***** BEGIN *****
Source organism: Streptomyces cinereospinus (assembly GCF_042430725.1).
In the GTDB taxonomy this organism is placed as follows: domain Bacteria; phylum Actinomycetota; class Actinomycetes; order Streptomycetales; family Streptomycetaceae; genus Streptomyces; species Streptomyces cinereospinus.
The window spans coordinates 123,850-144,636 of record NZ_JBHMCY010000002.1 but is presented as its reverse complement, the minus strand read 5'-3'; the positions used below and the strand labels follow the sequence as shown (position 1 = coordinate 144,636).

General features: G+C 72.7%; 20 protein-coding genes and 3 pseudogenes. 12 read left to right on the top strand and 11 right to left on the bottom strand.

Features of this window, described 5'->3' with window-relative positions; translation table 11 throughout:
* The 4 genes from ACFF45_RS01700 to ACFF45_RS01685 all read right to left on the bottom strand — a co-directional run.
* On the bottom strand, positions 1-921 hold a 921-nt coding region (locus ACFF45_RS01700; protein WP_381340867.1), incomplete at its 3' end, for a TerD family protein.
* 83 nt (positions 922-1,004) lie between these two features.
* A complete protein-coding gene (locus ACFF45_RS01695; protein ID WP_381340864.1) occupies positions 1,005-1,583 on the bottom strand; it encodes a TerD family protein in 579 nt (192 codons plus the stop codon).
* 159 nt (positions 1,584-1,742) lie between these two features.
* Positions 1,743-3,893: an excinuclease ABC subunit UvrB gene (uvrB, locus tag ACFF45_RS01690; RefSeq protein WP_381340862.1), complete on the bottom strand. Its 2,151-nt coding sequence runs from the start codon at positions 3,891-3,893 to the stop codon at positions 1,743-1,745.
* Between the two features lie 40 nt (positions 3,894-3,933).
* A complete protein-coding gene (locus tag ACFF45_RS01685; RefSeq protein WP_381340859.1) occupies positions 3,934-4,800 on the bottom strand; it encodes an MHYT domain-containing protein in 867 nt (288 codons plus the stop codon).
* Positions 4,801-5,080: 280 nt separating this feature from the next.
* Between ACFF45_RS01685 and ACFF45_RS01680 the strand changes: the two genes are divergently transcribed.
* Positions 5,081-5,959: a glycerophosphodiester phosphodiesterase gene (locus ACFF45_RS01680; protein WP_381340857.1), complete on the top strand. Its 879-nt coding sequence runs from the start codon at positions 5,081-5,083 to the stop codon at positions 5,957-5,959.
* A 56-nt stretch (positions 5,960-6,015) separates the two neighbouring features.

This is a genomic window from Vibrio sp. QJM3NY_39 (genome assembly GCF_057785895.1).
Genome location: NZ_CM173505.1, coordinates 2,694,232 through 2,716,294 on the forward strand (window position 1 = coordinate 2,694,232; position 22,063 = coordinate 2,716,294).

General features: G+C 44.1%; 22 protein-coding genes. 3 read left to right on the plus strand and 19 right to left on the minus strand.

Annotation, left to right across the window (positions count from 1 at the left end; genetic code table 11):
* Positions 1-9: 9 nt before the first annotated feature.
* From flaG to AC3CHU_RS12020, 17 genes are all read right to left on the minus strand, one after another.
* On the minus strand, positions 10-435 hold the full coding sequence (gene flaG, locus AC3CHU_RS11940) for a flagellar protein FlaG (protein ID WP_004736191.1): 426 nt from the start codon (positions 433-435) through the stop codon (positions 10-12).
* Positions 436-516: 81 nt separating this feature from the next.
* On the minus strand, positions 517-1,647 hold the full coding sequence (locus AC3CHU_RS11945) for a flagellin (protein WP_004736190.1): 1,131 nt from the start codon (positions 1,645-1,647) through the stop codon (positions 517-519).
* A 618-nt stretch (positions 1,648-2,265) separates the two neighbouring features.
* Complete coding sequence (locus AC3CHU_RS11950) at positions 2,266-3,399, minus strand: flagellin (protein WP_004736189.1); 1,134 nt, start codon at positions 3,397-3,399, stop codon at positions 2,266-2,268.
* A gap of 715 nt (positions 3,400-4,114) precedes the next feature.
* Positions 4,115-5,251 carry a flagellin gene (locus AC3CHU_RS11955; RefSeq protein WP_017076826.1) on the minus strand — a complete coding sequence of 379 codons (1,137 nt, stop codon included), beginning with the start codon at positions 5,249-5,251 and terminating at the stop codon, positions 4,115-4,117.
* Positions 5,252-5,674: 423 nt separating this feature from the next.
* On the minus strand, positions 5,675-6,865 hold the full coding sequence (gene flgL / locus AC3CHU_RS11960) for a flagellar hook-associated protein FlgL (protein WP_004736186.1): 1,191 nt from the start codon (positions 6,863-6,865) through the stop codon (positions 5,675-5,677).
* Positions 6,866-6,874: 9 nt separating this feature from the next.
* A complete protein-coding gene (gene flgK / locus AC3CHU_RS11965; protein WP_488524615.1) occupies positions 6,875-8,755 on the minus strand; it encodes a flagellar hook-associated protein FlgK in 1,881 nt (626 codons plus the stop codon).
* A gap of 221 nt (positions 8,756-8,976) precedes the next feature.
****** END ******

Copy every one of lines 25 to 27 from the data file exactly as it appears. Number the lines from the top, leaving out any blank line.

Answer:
* Positions 436-516: 81 nt separating this feature from the next.
* On the minus strand, positions 517-1,647 hold the full coding sequence (locus AC3CHU_RS11945) for a flagellin (protein WP_004736190.1): 1,131 nt from the start codon (positions 1,645-1,647) through the stop codon (positions 517-519).
* A 618-nt stretch (positions 1,648-2,265) separates the two neighbouring features.